Lucas Benitez, farmworker leader, awarded the 2023
Lucas Benitez, a co-founder of the Florida-based labor and human rights organization the Coalition of Immokalee Workers (CIW) and a key organizational leader and member of the CIW’s Fair Food Program worker education team, received the 2023 Wallenberg Medal from the University of Michigan on October 10, 2023 at 7:30pm in Rackham Auditorium.
Born in Guerrero, Mexico, Mr. Benitez migrated at the age of 17 to Immokalee, Florida where he worked in the tomato fields. Working conditions, including poor wages, long hours, and a climate of intimidation and violence, prompted him to act and eventually to help found the Coalition of Immokalee Workers. Since it was founded in 1993, the CIW has used a range of strategies to raise awareness about working conditions for farmworkers and to advocate for their basic human rights. In addition to being one of the earliest farmworker leaders in the Fair Food movement, Benitez played a critical role in the investigation of several trafficking and slave labor cases, helping to free over 700 farmworkers in one case alone.
For his work with the CIW, Benitez has been called “one of the most visible farmworker leaders in the US” by the Los Angeles Times. On behalf of the Fair Food Program, Lucas Benitez traveled to the White House to accept the 2015 Presidential Award for Extraordinary Efforts to Combat Trafficking in Persons. Also on behalf of the Fair Food Program, he accepted the 2014 Clinton Global Citizen Award and the 2016 James Beard Leadership Award. Benitez has won numerous national and international awards, including the Rolling Stone Magazine Brick Award for “America’s Best Young Community Leader,” the US Conference of Catholic Bishops’ Cardinal Bernardin New Leadership Award, and, along with two co-workers, the Robert F. Kennedy Human Rights Award.
“Lucas Benitez’s work with the CIW reflects the ongoing need for frontline advocates for vulnerable people in our society. This movement harnesses the economic influence of consumers to improve working conditions, labor practices, and pay for farmworkers through its worker-led, market-enforced approach to the protection of human rights underlying corporate supply chains,” said Sioban Harlow, Professor Emerita of Epidemiology and Global Public Health and chair of the Wallenberg Medal Selection Committee.
The Wallenberg Medal and Lecture honors the legacy of Raoul Wallenberg who graduated from U-M’s College of Architecture in 1935 and saved the lives of tens of thousands of Hungarian Jews near the end of World War II. In 1944, at the request of Jewish organizations and the American War Refugee Board, the Swedish Foreign Ministry sent Wallenberg on a rescue mission to Budapest. Over the course of six months, Wallenberg issued thousands of protective passports and placed many thousands of Jews in safe houses throughout the besieged city. He confronted Hungarian and German forces to secure the release of Jews, whom he claimed were under Swedish protection, and saved more than 80,000 lives.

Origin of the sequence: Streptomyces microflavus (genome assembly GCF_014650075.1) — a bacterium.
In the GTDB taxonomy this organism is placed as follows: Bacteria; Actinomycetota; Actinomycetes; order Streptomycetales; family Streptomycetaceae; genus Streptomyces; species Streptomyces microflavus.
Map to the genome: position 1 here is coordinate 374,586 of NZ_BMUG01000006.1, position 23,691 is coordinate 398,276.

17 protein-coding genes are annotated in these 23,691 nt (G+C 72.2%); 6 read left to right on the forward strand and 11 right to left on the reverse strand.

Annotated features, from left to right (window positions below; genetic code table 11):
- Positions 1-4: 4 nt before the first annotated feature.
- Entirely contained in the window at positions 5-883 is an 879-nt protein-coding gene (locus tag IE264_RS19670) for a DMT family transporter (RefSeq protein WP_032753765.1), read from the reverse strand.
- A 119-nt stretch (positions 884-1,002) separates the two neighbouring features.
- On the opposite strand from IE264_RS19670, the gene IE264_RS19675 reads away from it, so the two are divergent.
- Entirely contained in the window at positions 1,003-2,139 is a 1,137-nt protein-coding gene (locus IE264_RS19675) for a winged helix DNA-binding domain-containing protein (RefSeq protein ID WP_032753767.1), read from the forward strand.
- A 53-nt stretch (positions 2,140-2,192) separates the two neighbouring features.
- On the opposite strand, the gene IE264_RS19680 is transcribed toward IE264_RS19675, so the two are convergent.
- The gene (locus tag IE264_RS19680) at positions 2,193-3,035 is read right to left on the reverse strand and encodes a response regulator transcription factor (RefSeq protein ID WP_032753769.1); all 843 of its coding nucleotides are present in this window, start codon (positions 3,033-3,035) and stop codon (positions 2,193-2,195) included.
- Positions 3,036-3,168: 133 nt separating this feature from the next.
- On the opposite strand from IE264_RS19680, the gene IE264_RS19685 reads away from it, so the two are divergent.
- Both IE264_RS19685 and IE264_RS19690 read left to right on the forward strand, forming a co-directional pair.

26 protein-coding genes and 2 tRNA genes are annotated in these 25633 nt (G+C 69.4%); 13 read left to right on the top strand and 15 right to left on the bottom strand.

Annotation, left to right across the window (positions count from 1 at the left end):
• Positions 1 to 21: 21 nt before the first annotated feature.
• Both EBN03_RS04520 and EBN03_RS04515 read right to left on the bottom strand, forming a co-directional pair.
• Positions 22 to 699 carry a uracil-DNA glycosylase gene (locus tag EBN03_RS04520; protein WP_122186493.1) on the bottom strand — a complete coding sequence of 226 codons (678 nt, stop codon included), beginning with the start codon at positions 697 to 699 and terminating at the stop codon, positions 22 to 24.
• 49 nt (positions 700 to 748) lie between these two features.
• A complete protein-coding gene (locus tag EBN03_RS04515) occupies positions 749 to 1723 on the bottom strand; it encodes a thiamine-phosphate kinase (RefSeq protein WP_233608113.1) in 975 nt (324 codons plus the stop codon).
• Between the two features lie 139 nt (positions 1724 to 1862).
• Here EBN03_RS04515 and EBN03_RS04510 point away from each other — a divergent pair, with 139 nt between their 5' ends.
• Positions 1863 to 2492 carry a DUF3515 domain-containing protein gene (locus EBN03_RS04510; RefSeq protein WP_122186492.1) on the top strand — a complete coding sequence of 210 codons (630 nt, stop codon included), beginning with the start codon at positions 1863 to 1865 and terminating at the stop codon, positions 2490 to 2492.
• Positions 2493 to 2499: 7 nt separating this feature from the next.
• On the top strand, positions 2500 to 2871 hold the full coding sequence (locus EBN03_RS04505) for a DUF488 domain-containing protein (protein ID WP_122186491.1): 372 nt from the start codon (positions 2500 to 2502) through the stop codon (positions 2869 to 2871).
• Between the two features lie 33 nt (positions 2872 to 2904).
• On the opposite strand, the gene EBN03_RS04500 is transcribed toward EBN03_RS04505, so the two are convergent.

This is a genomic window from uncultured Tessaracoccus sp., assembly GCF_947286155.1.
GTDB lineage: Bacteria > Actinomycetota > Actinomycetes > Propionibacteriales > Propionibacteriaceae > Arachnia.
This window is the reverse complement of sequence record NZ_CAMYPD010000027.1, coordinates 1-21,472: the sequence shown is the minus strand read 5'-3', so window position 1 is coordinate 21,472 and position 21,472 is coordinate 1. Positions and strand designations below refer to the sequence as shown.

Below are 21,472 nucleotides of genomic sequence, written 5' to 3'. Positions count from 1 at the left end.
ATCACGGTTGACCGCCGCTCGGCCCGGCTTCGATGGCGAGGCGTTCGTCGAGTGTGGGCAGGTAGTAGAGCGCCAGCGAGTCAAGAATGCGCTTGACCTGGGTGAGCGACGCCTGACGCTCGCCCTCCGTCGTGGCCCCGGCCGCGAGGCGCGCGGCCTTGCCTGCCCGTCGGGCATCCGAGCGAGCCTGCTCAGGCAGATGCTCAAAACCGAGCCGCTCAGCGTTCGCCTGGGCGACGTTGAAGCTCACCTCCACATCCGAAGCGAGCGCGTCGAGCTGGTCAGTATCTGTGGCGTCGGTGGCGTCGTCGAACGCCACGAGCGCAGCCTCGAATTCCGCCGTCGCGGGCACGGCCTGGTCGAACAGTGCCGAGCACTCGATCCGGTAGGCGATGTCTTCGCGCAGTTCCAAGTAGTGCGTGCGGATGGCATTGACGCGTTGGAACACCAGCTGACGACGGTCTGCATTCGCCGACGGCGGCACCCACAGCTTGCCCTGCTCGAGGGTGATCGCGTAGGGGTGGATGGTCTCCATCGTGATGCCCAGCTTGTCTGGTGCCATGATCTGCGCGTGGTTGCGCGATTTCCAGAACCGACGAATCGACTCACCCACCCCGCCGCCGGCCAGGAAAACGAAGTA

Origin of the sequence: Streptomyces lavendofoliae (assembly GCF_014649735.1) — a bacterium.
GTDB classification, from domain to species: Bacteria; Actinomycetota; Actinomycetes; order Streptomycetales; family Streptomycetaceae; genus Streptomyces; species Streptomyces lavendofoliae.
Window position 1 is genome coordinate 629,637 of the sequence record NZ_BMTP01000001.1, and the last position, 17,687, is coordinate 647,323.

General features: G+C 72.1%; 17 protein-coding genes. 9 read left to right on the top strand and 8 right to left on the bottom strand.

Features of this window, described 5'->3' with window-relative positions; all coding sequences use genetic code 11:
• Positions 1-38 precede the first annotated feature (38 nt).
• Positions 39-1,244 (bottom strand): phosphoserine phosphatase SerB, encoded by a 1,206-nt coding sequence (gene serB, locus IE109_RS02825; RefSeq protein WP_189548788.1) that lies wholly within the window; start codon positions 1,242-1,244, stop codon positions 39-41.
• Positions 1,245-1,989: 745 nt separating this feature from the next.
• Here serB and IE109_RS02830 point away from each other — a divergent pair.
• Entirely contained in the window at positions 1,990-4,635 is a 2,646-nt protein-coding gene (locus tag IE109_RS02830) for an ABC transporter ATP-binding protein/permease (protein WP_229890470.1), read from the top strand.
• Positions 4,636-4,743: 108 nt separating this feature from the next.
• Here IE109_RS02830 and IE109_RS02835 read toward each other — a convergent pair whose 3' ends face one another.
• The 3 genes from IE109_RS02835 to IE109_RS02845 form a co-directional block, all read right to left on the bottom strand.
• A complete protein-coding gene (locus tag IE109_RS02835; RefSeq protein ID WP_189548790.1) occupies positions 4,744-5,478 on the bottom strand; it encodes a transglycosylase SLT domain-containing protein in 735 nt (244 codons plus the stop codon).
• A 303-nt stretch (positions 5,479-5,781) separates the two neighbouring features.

Administered by the University’s Donia Human Rights Center, U-M awards the Wallenberg Medal to those who, through their actions and personal commitment, perpetuate Wallenberg’s extraordinary accomplishments and human values, and demonstrate the capacity of the human spirit to stand up for the helpless, to defend the integrity of the powerless, and to speak out on behalf of the voiceless.
The Wallenberg Medal and Lecture ceremony is free and open to the public. Tickets are not required. Please direct any inquiries about the event and requests for event accommodations to firstname.lastname@example.org or 734-936-3973.
Housed within the International Institute’s Donia Human Rights Center, a member of the International Institute, the Wallenberg Medal and Lecture is supported by the Wallenberg Endowment, which was established in 1985. The Donia Human Rights Center is a forum for intellectual exchange on issues around human rights among scholars, practitioners, students, and the broader public. We aim to promote deeper understanding of human rights issues in the contemporary world and to equip our constituents with the tools to tackle challenging human rights problems around the world.
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